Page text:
The intention is to focus on the parts that will be necessary and useful to all Angular developers, rather than focus on bits and parts that would be useful to a subset.

Getting Started with Your Development Environment

Angular expects you to do a fair bit of groundwork to be able to develop seamlessly on your computer. Certain prerequisites need to be installed that we will cover in this section.


While you will never be coding in Node.js, Angular uses Node.js as its base for a large part of its build environment. Thus, to get started with Angular, you will need to have Node.js installed on your environment. There are multiple ways to install Node.js, so please refer to the Node.js Download Page for more instructions.


On macOS, installing Node.js through Homebrew has been known to cause some issues. So try installing it directly if you run into any problems.

You need to install version 6.9.0 or above of Node.js, and version 3.0.0 or above of npm. You can confirm your versions after installing by running the following commands:

node --version
npm --v


TypeScript adds a set of types to the JavaScript code that we write, allowing us to write JavaScript that is easier to understand, reason about, and trace. It ensures that the latest proposed ECMAScript features are also available at the tip of our fingers. At the end of the day, all your TypeScript code compiles down to JavaScript that can run easily in any environment.

TypeScript is not mandatory for developing an Angular application, but it is highly recommended, as it offers some syntactic sugar, as well as makes the codebase easier to understand and maintain. In this book, we will be using TypeScript to develop Angular applications.

TypeScript is installed as an NPM package, and thus can be simply installed with the following command:

npm install -g typescript

Make sure you install at least version 2.4.0 or above.

While we will be covering most of the basic features/concepts that we use from TypeScript, it is always a good idea to learn more from the official TypeScript documentation.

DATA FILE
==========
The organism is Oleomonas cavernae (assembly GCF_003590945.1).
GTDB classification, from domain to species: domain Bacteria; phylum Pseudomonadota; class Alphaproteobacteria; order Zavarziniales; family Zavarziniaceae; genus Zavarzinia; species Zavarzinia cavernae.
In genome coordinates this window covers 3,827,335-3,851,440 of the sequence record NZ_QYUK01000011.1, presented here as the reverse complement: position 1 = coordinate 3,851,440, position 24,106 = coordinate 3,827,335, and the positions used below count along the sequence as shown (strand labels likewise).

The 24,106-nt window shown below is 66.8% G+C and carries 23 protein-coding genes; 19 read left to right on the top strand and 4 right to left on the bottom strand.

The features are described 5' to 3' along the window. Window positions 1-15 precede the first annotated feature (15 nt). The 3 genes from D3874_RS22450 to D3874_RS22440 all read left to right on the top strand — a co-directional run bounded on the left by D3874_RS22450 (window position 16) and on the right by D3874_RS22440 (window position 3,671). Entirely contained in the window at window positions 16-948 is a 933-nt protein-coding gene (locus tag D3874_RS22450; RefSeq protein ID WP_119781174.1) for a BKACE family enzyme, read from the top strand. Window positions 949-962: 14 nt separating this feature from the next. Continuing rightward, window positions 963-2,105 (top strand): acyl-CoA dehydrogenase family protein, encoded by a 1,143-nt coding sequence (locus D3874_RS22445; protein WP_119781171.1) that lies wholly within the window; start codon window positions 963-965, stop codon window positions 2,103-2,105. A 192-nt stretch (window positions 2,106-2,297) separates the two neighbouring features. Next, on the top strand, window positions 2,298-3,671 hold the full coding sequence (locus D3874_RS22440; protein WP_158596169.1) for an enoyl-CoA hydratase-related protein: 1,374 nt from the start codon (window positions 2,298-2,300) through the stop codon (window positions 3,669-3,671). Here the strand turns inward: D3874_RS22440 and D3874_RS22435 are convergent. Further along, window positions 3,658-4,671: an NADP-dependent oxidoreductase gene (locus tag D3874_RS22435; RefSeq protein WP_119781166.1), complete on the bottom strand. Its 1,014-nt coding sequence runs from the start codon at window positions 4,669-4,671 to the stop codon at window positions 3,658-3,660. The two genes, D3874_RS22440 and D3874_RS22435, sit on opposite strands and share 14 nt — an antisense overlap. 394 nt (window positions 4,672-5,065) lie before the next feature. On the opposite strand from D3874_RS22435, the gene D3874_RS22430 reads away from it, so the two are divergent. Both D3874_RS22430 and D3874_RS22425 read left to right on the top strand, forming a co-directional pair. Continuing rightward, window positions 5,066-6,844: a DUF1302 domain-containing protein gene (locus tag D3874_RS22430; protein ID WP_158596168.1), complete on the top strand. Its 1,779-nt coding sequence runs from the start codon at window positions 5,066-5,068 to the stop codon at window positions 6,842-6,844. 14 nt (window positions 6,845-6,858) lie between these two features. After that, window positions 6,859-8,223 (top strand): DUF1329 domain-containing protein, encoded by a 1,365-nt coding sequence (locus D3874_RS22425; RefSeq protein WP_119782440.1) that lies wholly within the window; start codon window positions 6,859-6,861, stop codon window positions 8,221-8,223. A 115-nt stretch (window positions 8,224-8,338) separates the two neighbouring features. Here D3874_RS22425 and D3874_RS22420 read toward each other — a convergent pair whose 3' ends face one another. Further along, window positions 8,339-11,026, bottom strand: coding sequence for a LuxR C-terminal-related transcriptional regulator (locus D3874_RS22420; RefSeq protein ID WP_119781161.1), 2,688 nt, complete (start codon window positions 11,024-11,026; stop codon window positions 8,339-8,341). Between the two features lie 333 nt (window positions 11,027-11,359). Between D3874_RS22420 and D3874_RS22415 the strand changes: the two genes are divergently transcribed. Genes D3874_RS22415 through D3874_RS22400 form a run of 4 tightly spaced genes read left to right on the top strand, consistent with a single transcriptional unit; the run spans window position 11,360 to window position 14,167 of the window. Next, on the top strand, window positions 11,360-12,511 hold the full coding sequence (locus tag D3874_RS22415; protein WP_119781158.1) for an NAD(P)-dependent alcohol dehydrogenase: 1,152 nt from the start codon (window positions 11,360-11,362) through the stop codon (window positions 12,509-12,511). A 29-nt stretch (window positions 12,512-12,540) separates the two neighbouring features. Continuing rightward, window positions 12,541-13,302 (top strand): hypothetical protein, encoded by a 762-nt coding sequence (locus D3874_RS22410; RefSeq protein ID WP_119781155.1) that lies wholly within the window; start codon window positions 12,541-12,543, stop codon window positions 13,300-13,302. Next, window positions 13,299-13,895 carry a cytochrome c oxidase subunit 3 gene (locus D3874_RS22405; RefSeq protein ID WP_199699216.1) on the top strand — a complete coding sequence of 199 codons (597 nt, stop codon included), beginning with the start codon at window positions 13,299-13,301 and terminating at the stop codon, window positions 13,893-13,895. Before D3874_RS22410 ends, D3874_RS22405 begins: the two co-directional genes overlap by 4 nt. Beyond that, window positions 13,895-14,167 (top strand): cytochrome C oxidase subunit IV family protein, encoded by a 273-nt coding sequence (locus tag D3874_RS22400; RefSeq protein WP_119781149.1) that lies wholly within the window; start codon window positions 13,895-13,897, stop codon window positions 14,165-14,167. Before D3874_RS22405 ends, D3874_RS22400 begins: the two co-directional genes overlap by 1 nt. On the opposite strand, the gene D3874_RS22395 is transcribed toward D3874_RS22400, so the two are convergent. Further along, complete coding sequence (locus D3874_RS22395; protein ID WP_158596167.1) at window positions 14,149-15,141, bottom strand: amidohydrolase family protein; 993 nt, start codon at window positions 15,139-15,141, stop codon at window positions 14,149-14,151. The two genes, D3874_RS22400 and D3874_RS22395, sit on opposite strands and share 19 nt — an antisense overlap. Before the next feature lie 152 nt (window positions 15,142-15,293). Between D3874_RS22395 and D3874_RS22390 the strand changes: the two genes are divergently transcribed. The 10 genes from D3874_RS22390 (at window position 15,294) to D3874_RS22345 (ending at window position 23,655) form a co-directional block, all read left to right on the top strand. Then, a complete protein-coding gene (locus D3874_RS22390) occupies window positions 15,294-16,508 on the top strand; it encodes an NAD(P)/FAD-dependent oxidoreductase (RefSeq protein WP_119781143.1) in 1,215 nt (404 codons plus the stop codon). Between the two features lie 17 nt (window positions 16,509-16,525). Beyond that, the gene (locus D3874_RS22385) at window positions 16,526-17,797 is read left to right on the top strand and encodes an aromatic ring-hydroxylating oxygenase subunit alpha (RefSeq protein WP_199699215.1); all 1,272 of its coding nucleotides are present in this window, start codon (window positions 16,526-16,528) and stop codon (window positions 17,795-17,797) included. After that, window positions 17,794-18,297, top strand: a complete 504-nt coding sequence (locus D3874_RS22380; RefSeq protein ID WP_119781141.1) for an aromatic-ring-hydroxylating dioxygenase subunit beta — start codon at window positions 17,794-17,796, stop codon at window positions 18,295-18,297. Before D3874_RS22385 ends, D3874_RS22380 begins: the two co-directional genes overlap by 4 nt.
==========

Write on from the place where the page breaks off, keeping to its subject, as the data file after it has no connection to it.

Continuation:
Angular CLI

Unlike AngularJS, where it was easy to source one file as a dependency and be up and running, Angular has a slightly more complicated setup. To this extent, the Angular team has created a command-line interface (CLI) tool to make it easier to bootstrap and develop your Angular applications.

As it significantly helps making the process of development easier, I recommend using it at the very least for your initial projects until you get the hang of all the things it does and are comfortable doing it yourself. In this book, we will cover both the CLI command as well as the actions it performs underneath, so that you get a good understanding of all the changes needed.

Installing the latest version (1.7.3 at the time of writing this book) is as simple as running the following command:

npm install -g @angular/cli

If you are scratching your head at this newfangled naming convention for Angular packages, the new syntax is a feature of NPM called scoped packages. It allows packages to be grouped together within NPM under a single folder. You can read more here.

Once installed, you can confirm if it was successful by running the following command:

ng --version

Getting the Codebase

All the examples from this book, along with the exercises and the final solution, are hosted as a Git repository. While it is not mandatory to download this, you can choose to do so if you want a reference or want to play around with the samples in this book. You can do so by cloning the Git repository by running the following command:

git clone

This will create a folder called angular-up-and-running in your current working directory with all the necessary examples. Within this directory you’ll find subfolders containing the examples, organized by chapter.


At this point, we are all set up with our development environment and are ready to start developing Angular applications. We have installed Node.js, TypeScript, as well as the Angular CLI and understand the need and use of each.

In the next chapter, we will finally get our hands dirty building our first Angular application and understanding some of the basic terms and concepts of Angular.

Get Angular: Up and Running now with the O’Reilly learning platform.

O’Reilly members experience live online training, plus books, videos, and digital content from nearly 200 publishers.